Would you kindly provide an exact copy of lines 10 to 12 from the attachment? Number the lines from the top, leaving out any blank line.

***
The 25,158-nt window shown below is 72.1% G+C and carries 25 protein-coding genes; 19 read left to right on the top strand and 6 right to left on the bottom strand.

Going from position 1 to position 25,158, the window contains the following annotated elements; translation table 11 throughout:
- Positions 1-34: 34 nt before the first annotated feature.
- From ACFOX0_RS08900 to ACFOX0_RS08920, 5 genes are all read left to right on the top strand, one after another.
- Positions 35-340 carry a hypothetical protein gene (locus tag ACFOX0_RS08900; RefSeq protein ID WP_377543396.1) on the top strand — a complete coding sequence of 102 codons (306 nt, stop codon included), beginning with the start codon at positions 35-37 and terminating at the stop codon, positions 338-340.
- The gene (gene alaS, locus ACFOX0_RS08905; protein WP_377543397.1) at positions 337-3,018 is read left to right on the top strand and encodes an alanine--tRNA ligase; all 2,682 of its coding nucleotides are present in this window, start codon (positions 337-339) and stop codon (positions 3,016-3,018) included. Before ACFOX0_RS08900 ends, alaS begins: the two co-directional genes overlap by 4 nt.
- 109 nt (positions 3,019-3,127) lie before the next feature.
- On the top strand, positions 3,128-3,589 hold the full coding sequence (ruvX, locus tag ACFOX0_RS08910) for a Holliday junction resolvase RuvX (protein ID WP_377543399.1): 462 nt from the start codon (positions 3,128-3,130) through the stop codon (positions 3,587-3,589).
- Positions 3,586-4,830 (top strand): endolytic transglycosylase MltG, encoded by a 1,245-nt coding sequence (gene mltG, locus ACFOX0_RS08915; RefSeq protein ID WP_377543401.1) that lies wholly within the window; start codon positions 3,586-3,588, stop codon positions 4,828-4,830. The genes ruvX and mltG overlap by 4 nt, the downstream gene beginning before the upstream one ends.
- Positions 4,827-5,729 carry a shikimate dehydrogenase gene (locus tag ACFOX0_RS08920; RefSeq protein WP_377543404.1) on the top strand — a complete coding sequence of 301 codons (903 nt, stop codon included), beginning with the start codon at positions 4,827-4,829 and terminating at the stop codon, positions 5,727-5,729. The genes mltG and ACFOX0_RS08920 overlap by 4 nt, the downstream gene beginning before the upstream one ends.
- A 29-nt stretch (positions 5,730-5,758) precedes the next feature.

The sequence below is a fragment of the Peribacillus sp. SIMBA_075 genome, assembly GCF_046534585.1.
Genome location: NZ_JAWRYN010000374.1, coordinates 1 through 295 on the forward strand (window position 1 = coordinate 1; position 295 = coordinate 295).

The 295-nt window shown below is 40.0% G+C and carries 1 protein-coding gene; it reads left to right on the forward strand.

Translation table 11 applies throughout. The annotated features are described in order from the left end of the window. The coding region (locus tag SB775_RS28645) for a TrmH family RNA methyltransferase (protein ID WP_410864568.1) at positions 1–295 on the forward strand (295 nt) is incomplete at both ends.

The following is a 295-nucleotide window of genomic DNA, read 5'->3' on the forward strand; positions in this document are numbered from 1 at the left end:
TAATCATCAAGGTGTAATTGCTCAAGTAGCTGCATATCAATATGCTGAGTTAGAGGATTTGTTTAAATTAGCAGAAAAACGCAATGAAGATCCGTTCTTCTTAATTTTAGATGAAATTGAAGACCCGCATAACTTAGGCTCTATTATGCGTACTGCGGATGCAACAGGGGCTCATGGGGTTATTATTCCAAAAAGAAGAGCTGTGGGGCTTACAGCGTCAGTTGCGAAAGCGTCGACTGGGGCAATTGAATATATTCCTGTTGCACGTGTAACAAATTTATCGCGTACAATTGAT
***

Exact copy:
- Positions 4,827-5,729 carry a shikimate dehydrogenase gene (locus tag ACFOX0_RS08920; RefSeq protein WP_377543404.1) on the top strand — a complete coding sequence of 301 codons (903 nt, stop codon included), beginning with the start codon at positions 4,827-4,829 and terminating at the stop codon, positions 5,727-5,729. The genes mltG and ACFOX0_RS08920 overlap by 4 nt, the downstream gene beginning before the upstream one ends.
- A 29-nt stretch (positions 5,730-5,758) precedes the next feature.

The sequence below is a fragment of the Peribacillus sp. SIMBA_075 genome, assembly GCF_046534585.1.